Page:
Our children are facing a mental health crisis. In his book, Spare the Child, Philip Greven notes:
"Punishment in childhood has always been one of the most powerful generators of depression in adulthood." p. 130
"Depression is often a delayed response to the suppression of childhood anger that usually results from being physically hit and hurt in the act of discipline by adults whom the child loves and on whom he depends for nurturance and for life itself." p. 132
And it's not just hitting that is harmful, we now know yelling and shaming to have lasting psychological effects.

By contrast, Positive Parenting has many benefits, such as a reduction in power struggles, stronger relationships, better behavior, resilience, and high emotional intelligence.

Positive Parenting is backed by research on attachment and its effects on the developing brain by leading researchers such as Allan Schore, Dan Siegel, Bruce Perry, and Murray Straus.

Positive Parents:

- Are educated about their child's developing brain.

- Understand the importance of attachment and relationship.

- Set clear boundaries.

- Enforce limits consistently.

- Discipline their children.

- Are kind, gentle, and respectful.

You don't have to make your children feel bad to teach them lessons. In fact, children are less likely to retain information when they are upset. Your secret tool is your relationship with your child. Attachment is the key to effective parenting. Daniel Siegel, M.D., clinical professor of psychiatry at the Center for Culture, Brain, and Development at UCLA, and author of the seminal book The Developing Mind and Parenting from the Inside Out, specializes in the study of attachment. He describes it as something of a magic bullet when it comes to child development.

While genetics, experiences, temperament, and many other factors contribute to a child’s personality, Siegel says, secure attachments lay the foundation for it all. Attachment “shapes children’s interactions with their peers, their sense of security about exploring the world, their resilience to stress, their ability to balance their emotions, and their capacity to create meaningful interpersonal relationships for the future.”

Having this foundation, or lacking it, Siegel says, affects everything from school success to the ability to form friendships. Self esteem, social skills, emotional intelligence … even who a child eventually picks as a life partner, can all be traced back to attachment, he says. (Source)

Dr. Laura Markham has this to say about Positive Parenting:
Why Positive Parenting? Because it works, from toddlers to teens. Positive parenting raises a child who WANTS to behave.

Strict Parenting raises angry kids who lose interest in pleasing their parents. Permissive parenting raises unhappy kids who test their parents. In both cases, the child resists the parent's guidance and doesn't internalize self discipline.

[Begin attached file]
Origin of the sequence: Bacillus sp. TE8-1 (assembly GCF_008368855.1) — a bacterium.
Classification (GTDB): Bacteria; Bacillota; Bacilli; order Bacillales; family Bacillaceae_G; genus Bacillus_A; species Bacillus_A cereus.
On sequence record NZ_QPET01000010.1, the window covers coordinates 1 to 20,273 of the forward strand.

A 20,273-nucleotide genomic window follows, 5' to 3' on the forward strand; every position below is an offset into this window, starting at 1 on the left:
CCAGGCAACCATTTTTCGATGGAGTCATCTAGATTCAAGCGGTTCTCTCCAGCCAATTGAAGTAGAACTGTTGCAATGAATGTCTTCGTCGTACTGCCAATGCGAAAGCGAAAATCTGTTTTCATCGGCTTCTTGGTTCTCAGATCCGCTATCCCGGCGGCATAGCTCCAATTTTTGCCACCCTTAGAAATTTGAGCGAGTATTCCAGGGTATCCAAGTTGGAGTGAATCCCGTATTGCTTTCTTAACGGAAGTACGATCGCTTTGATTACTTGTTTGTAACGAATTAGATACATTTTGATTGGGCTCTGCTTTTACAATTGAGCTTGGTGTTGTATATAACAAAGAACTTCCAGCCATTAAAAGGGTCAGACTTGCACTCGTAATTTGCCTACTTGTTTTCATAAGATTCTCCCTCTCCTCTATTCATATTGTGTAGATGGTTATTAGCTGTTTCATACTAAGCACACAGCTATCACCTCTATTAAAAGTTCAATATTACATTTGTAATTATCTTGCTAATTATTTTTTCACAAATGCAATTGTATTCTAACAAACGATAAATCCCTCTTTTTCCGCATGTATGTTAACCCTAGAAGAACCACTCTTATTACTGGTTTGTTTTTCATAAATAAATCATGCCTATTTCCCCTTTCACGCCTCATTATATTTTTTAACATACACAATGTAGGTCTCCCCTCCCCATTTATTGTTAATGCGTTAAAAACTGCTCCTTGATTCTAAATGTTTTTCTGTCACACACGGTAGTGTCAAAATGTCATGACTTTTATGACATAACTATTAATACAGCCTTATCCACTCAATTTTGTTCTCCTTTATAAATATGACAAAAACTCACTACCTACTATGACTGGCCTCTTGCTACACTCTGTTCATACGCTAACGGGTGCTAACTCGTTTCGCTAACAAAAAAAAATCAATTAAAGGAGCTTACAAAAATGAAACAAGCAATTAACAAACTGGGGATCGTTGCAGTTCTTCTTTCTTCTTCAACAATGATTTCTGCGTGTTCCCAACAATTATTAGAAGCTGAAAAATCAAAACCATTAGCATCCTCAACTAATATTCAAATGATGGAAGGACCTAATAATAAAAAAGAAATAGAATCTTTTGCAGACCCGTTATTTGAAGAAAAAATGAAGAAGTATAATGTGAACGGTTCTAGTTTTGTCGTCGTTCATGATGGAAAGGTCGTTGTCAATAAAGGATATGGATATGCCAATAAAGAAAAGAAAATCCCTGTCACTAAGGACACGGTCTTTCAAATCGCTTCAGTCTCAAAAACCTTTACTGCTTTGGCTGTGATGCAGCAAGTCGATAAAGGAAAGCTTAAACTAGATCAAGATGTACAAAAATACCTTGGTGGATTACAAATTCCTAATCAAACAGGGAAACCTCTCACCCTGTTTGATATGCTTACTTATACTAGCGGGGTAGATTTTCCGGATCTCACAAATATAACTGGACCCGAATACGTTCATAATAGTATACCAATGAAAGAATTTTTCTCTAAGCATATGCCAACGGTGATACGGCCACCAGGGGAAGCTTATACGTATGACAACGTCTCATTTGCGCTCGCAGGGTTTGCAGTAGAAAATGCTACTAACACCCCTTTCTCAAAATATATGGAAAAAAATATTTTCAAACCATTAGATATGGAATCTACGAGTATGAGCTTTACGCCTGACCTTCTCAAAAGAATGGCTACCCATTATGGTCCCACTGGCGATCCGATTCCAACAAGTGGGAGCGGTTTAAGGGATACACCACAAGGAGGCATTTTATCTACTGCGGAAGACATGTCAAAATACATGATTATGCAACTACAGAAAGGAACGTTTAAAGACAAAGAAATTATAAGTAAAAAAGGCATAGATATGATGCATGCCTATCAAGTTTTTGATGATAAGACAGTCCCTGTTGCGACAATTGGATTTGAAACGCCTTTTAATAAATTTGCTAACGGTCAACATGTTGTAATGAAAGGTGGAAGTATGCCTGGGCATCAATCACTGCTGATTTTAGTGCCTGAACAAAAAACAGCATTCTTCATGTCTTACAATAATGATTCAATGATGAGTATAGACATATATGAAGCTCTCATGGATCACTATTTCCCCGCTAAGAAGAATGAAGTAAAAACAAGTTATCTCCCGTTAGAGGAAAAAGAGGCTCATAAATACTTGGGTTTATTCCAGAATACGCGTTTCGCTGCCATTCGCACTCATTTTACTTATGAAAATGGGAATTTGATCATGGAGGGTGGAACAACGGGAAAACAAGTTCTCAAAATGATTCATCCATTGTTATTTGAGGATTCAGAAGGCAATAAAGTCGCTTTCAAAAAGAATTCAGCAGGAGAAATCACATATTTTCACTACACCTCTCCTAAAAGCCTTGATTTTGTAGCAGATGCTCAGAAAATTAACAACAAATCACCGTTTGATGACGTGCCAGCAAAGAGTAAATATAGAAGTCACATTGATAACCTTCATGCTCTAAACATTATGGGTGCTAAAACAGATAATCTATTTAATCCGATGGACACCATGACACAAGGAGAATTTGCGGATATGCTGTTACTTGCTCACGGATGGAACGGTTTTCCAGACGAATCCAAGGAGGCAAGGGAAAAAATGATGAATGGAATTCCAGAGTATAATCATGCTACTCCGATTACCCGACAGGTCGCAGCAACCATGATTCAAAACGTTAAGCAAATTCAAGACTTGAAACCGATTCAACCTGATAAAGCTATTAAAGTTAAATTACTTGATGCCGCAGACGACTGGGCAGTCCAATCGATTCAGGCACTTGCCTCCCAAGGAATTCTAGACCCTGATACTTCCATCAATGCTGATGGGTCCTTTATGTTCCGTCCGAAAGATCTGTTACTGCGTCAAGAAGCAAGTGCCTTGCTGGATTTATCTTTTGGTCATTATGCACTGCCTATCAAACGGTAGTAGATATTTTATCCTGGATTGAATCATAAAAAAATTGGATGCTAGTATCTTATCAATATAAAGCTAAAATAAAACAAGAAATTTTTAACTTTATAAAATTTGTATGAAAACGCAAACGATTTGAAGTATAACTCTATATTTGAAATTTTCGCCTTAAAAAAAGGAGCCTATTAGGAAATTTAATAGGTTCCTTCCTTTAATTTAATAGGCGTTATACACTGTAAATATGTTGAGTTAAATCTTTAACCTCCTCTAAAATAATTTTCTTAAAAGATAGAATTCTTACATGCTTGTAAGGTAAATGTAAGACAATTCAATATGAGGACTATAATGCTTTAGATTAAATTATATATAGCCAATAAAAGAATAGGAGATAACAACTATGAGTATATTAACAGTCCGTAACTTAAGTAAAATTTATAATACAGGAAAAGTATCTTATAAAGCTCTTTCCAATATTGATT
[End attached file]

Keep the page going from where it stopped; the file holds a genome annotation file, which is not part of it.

Positive parenting -- sometimes called positive discipline, gentle guidance, or loving guidance -- is simply guidance that keeps our kids on the right path, offered in a positive way that resists any temptation to be punitive. Studies show that's what helps kids learn consideration and responsibility, and makes for happier kids and parents.

Ignoring all of the attachment and brain development research is like ignoring the research on smoking. Just as some people will continue to smoke despite the known risks, some parents will continue on with traditional discipline. Just as some smokers will not get lung cancer, some children raised with traditional discipline will not have lasting psychological damage. The question is, are you a gambler? And how much are you willing to risk?

Bottom Line: There are a lot of misconceptions about Positive Parenting, from it's permissive to indulgent to lazy. The fact is that Positive Parenting is educated parenting. Positive Parenting is actually less lazy than traditional parenting. We don't just give a swat or send our kids to corners and expect that to teach them appropriate behavior. That's lazy. We teach. We come up with solutions. We give our children the tools they need to do better, and most importantly, we create secure attachments.

Be strong enough to be gentle. Too many parents equate being gentle with being weak or passive when nothing could be further from the truth. Gentleness requires great control, active connection, and intense calm. So, when your child needs discipline, remember that an iron grip isn’t the only way to go. You can accomplish great things by being the calm voice of authority and reason in your home. - Hal Runkel, ScreamFree Parenting

Boys are NOT Stupid!

Wednesday, August 3, 2011 8 comments

Per Wikipedia, "Feminism is a collection of movements aimed at defining, establishing, and defending equal political, economic, and social rights and equal opportunities for women." Equal being the key word here.

I am ALL FOR equality.

I am NOT for boys being left in the dust. In her article Feminism Shames Young Boys, Pelle Billing says this:

The effect of teachers bringing feminism into the classroom, whether they are feminists themselves or simply instructed to do so, is that young boys hear the message: “Girls are good, boys are bad.” Due to their cognitive development, this is the natural interpretation of feminism for young boys (and girls). This creates a sense of shame at a very deep level, and could quite conceivably affect the self-esteem and healthy development of these young boys.
She goes on to say this: